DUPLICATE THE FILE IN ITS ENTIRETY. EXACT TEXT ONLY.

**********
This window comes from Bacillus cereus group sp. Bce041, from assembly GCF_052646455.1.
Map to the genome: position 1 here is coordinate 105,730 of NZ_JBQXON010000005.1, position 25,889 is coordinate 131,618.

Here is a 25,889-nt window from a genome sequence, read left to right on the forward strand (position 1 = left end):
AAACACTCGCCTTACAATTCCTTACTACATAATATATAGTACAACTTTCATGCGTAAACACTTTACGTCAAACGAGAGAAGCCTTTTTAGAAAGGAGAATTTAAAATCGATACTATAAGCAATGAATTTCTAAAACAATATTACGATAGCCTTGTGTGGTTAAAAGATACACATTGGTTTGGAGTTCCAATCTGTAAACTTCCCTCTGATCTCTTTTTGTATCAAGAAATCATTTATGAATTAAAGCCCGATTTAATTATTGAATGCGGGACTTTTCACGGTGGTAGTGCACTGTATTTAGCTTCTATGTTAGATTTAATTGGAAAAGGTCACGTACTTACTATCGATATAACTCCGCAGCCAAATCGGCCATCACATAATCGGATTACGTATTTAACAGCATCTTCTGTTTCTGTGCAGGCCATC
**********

This window comes from Bacillus cereus group sp. Bce041, from assembly GCF_052646455.1.
Map to the genome: position 1 here is coordinate 105,730 of NZ_JBQXON010000005.1, position 25,889 is coordinate 131,618.

Here is a 25,889-nt window from a genome sequence, read left to right on the forward strand (position 1 = left end):
AAACACTCGCCTTACAATTCCTTACTACATAATATATAGTACAACTTTCATGCGTAAACACTTTACGTCAAACGAGAGAAGCCTTTTTAGAAAGGAGAATTTAAAATCGATACTATAAGCAATGAATTTCTAAAACAATATTACGATAGCCTTGTGTGGTTAAAAGATACACATTGGTTTGGAGTTCCAATCTGTAAACTTCCCTCTGATCTCTTTTTGTATCAAGAAATCATTTATGAATTAAAGCCCGATTTAATTATTGAATGCGGGACTTTTCACGGTGGTAGTGCACTGTATTTAGCTTCTATGTTAGATTTAATTGGAAAAGGTCACGTACTTACTATCGATATAACTCCGCAGCCAAATCGGCCATCACATAATCGGATTACGTATTTAACAGCATCTTCTGTTTCTGTGCAGGCCATC